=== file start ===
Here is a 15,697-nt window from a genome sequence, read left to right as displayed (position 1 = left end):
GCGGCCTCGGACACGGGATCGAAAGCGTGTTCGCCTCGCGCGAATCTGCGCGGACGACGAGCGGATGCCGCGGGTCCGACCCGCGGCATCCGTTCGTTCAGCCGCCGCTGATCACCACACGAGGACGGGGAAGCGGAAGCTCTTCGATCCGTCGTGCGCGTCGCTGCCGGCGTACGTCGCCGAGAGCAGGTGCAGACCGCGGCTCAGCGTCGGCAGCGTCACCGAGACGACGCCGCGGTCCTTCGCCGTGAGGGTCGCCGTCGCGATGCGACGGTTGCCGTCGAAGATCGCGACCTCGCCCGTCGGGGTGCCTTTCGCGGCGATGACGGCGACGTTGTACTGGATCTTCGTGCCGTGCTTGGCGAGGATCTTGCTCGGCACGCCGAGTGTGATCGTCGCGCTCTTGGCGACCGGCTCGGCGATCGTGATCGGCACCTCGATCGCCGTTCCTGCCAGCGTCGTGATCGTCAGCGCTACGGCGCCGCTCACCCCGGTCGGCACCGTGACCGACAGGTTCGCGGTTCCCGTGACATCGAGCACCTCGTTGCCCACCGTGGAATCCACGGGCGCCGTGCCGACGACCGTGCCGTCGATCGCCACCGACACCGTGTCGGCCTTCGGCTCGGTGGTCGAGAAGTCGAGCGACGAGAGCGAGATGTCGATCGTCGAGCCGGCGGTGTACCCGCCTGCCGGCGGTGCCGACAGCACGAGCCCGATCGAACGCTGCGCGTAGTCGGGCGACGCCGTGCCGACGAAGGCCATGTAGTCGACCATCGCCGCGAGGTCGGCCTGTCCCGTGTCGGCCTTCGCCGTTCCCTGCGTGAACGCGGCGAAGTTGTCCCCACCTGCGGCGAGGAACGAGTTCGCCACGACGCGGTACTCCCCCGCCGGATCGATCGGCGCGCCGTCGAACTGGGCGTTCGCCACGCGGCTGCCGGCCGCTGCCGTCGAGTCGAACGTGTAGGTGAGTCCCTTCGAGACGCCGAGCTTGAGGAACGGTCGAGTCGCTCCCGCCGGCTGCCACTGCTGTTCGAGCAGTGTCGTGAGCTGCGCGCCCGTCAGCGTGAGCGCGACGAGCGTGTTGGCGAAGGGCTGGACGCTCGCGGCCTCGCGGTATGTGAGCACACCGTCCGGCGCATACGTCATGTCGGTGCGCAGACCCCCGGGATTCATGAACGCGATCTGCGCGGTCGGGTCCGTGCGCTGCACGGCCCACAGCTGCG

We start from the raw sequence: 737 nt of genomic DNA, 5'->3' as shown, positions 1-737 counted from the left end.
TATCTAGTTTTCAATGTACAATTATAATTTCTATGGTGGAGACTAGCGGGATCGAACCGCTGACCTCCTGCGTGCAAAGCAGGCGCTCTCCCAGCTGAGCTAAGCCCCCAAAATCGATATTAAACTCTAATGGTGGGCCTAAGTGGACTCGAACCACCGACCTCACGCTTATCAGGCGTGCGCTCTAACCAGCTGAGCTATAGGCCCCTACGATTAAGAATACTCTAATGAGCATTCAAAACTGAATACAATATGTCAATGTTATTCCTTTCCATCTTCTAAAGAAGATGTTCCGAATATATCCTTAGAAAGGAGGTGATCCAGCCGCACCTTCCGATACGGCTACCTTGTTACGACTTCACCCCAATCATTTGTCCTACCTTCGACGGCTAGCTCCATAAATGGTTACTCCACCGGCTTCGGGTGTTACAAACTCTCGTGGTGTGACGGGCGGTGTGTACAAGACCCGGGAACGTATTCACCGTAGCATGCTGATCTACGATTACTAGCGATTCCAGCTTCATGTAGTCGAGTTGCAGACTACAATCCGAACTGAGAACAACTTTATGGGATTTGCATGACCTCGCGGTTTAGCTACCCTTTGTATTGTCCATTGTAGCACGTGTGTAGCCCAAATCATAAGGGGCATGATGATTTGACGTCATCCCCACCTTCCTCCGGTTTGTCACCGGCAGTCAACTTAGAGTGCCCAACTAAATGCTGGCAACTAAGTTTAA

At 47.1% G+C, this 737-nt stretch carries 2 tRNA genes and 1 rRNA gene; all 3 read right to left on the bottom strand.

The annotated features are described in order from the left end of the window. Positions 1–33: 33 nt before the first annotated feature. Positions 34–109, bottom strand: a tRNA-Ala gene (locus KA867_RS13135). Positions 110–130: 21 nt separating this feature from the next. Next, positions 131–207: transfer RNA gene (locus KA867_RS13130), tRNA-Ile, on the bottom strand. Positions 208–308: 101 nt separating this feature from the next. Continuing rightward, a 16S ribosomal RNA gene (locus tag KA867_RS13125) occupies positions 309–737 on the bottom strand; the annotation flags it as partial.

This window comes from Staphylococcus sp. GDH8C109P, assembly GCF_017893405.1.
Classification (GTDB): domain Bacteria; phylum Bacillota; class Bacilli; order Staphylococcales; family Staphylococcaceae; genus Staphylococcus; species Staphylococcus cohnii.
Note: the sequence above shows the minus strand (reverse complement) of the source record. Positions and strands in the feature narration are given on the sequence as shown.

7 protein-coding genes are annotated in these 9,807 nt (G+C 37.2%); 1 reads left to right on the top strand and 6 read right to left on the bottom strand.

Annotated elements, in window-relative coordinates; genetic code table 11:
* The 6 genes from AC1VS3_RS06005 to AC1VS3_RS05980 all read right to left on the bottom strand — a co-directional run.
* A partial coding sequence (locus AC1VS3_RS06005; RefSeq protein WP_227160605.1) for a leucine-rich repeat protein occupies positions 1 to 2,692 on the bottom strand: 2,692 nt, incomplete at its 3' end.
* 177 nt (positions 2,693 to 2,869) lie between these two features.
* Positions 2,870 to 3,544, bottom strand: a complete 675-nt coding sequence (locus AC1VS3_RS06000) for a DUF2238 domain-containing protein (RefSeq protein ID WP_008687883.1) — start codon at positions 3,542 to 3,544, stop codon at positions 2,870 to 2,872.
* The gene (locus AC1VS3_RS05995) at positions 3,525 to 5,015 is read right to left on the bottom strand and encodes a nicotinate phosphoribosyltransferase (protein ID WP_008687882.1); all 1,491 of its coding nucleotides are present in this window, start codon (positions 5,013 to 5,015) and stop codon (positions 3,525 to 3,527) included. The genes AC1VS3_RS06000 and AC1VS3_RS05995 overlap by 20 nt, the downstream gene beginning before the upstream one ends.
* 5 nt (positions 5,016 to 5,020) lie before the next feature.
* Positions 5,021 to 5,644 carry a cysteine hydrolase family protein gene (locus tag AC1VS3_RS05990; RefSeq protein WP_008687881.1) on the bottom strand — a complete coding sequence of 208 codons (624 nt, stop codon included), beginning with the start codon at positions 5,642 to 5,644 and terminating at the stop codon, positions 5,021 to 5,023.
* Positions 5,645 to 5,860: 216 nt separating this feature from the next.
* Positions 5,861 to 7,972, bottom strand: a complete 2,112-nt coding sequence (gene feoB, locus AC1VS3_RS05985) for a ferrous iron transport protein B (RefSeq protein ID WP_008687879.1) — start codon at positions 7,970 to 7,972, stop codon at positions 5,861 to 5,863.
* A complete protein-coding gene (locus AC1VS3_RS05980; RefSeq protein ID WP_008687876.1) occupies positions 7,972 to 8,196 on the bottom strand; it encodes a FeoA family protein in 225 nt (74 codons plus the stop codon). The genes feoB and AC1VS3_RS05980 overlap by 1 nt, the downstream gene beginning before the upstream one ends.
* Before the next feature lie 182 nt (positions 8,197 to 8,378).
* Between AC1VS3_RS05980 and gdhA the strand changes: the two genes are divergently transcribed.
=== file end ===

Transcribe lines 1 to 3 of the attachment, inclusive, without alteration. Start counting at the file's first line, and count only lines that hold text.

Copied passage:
Here is a 15,697-nt window from a genome sequence, read left to right as displayed (position 1 = left end):
GCGGCCTCGGACACGGGATCGAAAGCGTGTTCGCCTCGCGCGAATCTGCGCGGACGACGAGCGGATGCCGCGGGTCCGACCCGCGGCATCCGTTCGTTCAGCCGCCGCTGATCACCACACGAGGACGGGGAAGCGGAAGCTCTTCGATCCGTCGTGCGCGTCGCTGCCGGCGTACGTCGCCGAGAGCAGGTGCAGACCGCGGCTCAGCGTCGGCAGCGTCACCGAGACGACGCCGCGGTCCTTCGCCGTGAGGGTCGCCGTCGCGATGCGACGGTTGCCGTCGAAGATCGCGACCTCGCCCGTCGGGGTGCCTTTCGCGGCGATGACGGCGACGTTGTACTGGATCTTCGTGCCGTGCTTGGCGAGGATCTTGCTCGGCACGCCGAGTGTGATCGTCGCGCTCTTGGCGACCGGCTCGGCGATCGTGATCGGCACCTCGATCGCCGTTCCTGCCAGCGTCGTGATCGTCAGCGCTACGGCGCCGCTCACCCCGGTCGGCACCGTGACCGACAGGTTCGCGGTTCCCGTGACATCGAGCACCTCGTTGCCCACCGTGGAATCCACGGGCGCCGTGCCGACGACCGTGCCGTCGATCGCCACCGACACCGTGTCGGCCTTCGGCTCGGTGGTCGAGAAGTCGAGCGACGAGAGCGAGATGTCGATCGTCGAGCCGGCGGTGTACCCGCCTGCCGGCGGTGCCGACAGCACGAGCCCGATCGAACGCTGCGCGTAGTCGGGCGACGCCGTGCCGACGAAGGCCATGTAGTCGACCATCGCCGCGAGGTCGGCCTGTCCCGTGTCGGCCTTCGCCGTTCCCTGCGTGAACGCGGCGAAGTTGTCCCCACCTGCGGCGAGGAACGAGTTCGCCACGACGCGGTACTCCCCCGCCGGATCGATCGGCGCGCCGTCGAACTGGGCGTTCGCCACGCGGCTGCCGGCCGCTGCCGTCGAGTCGAACGTGTAGGTGAGTCCCTTCGAGACGCCGAGCTTGAGGAACGGTCGAGTCGCTCCCGCCGGCTGCCACTGCTGTTCGAGCAGTGTCGTGAGCTGCGCGCCCGTCAGCGTGAGCGCGACGAGCGTGTTGGCGAAGGGCTGGACGCTCGCGGCCTCGCGGTATGTGAGCACACCGTCCGGCGCATACGTCATGTCGGTGCGCAGACCCCCGGGATTCATGAACGCGATCTGCGCGGTCGGGTCCGTGCGCTGCACGGCCCACAGCTGCG

We start from the raw sequence: 737 nt of genomic DNA, 5'->3' as shown, positions 1-737 counted from the left end.